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Words no longer have meaning: Supreme Court ignores Obamacare text to uphold wealth redistribution


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(NaturalNews) In a 6-3 decision, the U.S. Supreme Court, led by Chief Justice John Roberts, upheld a rather unique legal principle this week, that despite what words are actually written into a law, they don't really mean what they actually say.

That's the logic that a majority of justices utilized after they once again affirmed a critical portion of the Affordable Care Act: namely, that all exchanges, state and federal, are the same, because that's supposedly what Congress meant when crafting the law.

Only, that's not what Congress wrote into the law.

The primary issue under consideration by the high court was whether residents of states that did not establish exchanges were eligible for such subsidies. As noted in the plaintiffs' argument, the Affordable Care Act clearly notes that subsidies are only supposed to be available through exchanges "established by the state." [emphasis added]

However, Roberts and five other justices wanted nothing to do with that. To them, the only thing that was important was the intent of the Legislative branch; they believed, as claimed in their ruling, that lawmakers' intent to ensure all Americans had health insurance coverage was good enough, no matter what the law actually said.

'Words? What are words?'

"In this instance," he wrote, "the context and structure of the act compel us to depart from what would otherwise be the most natural reading of the pertinent statutory phrase."

"Congress passed the Affordable Care Act to improve health insurance markets, not to destroy them," he added. "If at all possible, we must interpret the act in a way that is consistent with the former, and avoids the latter."

Critics of the ruling are claiming, and rightfully so, that the Roberts Obamacare majority made a great many assumptions for a court that is only charged with literal interpretations of both law and the Constitution.

Opponents of the law argued in court that the phrase – "established by the state" – was intentionally written as a means of coercing states to set up their own exchanges. When 30-odd states refused, that's when the White House instructed the Internal Revenue Service to issue subsidies to Obamacare enrollees who signed up through the federal exchange.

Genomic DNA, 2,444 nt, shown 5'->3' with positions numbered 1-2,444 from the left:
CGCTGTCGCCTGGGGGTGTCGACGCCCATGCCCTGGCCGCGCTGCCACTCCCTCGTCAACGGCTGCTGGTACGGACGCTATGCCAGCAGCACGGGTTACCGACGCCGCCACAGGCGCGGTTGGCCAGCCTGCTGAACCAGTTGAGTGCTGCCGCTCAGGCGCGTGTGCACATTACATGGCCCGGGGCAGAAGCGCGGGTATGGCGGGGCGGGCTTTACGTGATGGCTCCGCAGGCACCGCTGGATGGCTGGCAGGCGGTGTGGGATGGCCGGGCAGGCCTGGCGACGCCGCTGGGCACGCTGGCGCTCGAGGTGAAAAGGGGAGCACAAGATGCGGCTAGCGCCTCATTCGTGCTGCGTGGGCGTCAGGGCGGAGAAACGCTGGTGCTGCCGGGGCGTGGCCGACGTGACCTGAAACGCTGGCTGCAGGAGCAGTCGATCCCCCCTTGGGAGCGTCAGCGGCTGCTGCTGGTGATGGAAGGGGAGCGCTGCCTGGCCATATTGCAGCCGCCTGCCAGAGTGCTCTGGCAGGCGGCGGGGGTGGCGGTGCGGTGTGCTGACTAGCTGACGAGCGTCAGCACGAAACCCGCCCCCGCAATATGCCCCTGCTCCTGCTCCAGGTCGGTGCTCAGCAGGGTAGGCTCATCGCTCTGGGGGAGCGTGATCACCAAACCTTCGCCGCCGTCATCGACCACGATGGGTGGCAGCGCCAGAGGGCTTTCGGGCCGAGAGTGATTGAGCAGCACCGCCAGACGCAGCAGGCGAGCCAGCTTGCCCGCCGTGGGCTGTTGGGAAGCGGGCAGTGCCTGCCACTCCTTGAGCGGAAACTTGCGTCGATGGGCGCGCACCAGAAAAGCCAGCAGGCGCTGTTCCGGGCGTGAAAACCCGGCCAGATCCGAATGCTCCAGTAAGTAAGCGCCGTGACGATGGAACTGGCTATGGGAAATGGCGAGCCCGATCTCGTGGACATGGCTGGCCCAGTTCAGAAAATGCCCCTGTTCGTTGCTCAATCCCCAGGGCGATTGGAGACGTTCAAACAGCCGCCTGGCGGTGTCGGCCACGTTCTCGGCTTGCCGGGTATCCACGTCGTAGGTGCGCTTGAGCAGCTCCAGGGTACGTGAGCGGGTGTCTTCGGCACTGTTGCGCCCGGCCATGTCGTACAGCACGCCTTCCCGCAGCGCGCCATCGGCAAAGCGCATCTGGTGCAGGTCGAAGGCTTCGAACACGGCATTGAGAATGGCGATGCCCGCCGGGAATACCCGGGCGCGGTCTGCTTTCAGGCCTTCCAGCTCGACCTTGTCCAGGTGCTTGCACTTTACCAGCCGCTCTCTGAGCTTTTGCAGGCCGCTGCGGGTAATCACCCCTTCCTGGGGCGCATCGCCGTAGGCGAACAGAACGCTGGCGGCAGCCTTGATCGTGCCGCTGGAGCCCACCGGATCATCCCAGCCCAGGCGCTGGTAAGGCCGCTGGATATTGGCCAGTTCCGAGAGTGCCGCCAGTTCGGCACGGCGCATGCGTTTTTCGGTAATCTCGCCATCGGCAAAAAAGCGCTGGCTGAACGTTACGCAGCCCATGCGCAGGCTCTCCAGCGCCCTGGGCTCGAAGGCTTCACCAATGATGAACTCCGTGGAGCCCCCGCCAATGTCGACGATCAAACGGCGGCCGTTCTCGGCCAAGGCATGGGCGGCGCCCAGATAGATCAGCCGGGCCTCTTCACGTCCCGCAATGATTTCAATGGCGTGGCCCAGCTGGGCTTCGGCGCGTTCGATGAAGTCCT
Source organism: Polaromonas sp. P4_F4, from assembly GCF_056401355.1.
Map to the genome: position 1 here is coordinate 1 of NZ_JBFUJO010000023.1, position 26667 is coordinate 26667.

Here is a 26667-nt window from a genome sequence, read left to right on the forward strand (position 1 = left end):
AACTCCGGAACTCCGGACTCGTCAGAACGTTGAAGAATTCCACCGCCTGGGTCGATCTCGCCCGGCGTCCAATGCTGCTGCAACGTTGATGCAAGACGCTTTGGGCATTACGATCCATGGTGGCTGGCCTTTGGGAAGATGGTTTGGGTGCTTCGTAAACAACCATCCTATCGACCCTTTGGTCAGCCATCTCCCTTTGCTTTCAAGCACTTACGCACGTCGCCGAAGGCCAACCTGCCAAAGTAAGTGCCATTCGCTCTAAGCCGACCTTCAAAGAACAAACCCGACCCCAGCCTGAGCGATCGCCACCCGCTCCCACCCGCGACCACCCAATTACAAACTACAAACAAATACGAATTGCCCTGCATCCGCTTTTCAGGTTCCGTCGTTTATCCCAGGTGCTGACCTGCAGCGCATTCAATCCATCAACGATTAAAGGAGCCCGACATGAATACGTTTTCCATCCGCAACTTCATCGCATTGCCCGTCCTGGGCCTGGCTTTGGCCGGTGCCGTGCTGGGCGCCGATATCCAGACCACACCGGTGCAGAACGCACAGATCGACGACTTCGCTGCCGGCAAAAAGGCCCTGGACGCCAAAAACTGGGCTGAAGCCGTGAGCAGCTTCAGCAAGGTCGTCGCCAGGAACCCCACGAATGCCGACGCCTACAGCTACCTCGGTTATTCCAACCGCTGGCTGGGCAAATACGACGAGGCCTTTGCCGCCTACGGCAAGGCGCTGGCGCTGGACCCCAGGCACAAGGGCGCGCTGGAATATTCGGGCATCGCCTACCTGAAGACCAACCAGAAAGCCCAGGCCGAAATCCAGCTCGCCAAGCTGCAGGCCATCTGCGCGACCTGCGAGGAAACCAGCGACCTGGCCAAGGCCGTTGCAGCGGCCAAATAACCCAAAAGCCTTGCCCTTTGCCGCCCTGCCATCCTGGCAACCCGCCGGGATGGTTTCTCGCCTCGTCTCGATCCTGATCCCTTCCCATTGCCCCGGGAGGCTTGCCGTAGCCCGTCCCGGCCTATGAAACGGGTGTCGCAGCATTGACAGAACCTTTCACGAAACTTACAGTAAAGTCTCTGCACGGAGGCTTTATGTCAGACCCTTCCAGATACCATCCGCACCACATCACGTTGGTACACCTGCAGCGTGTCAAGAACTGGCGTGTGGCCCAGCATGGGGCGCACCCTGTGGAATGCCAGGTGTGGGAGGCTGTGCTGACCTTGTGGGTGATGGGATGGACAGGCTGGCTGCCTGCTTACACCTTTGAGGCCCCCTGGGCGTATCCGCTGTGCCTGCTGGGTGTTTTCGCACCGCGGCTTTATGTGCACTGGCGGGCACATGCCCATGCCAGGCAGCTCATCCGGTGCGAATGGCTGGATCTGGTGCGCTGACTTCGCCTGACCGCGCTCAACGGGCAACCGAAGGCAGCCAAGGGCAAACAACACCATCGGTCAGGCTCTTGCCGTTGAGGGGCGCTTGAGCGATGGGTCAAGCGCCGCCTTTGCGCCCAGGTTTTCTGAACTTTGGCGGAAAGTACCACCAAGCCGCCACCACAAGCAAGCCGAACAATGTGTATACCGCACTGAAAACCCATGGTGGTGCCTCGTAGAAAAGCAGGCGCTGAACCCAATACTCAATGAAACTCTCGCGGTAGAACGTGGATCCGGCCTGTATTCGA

"It is implausible to believe that Congress gave the IRS discretion to authorize $150 billion per year in federal spending, particularly when Congress had directly spoken to this issue," the challengers to the IRS subsidy said in a court filing with the DC Circuit last year. "Major economic decisions like these — indeed, any decisions granting tax credits — must be made unambiguously by Congress itself."

And that, itself, is now another danger to our constitutional order: The legislative taxation process is also pretty much null and void. Now, presidents, using their executive power over the federal bureaucracy, can simply instruct an agency to levy the American people without approval from Congress, the only branch of government authorized by the Constitution to impose taxes.

'We should start calling this law SCOTUScare'

The effect of the majority's ruling was not lost on Justice Antonin Scalia, a constitutional originalist.

"We should start calling this law SCOTUScare," Scalia wrote, referring to the several times the high court has ruled on controversial parts of ObamaCare.

"The court holds that when the Patient Protection and Affordable Care Act says 'Exchange established by the State' it means 'Exchange established by the State or the Federal Government,' Scalia wrote. "That is of course quite absurd, and the court's 21 pages of explanation make it no less so."

He also noted: "Words no longer have meaning if an Exchange that is not established by a State is 'established by the State.' ... Under all the usual rules of interpretation, in short, the Government should lose this case. But normal rules of interpretation seem always to yield to the overriding principle of the present Court: The Affordable Care Act must be saved."

What happens next is predictable – despite its pledge to provide more coverage to previously uninsured, it will inevitably lead to less coverage. What will the Roberts Obamacare majority do then?










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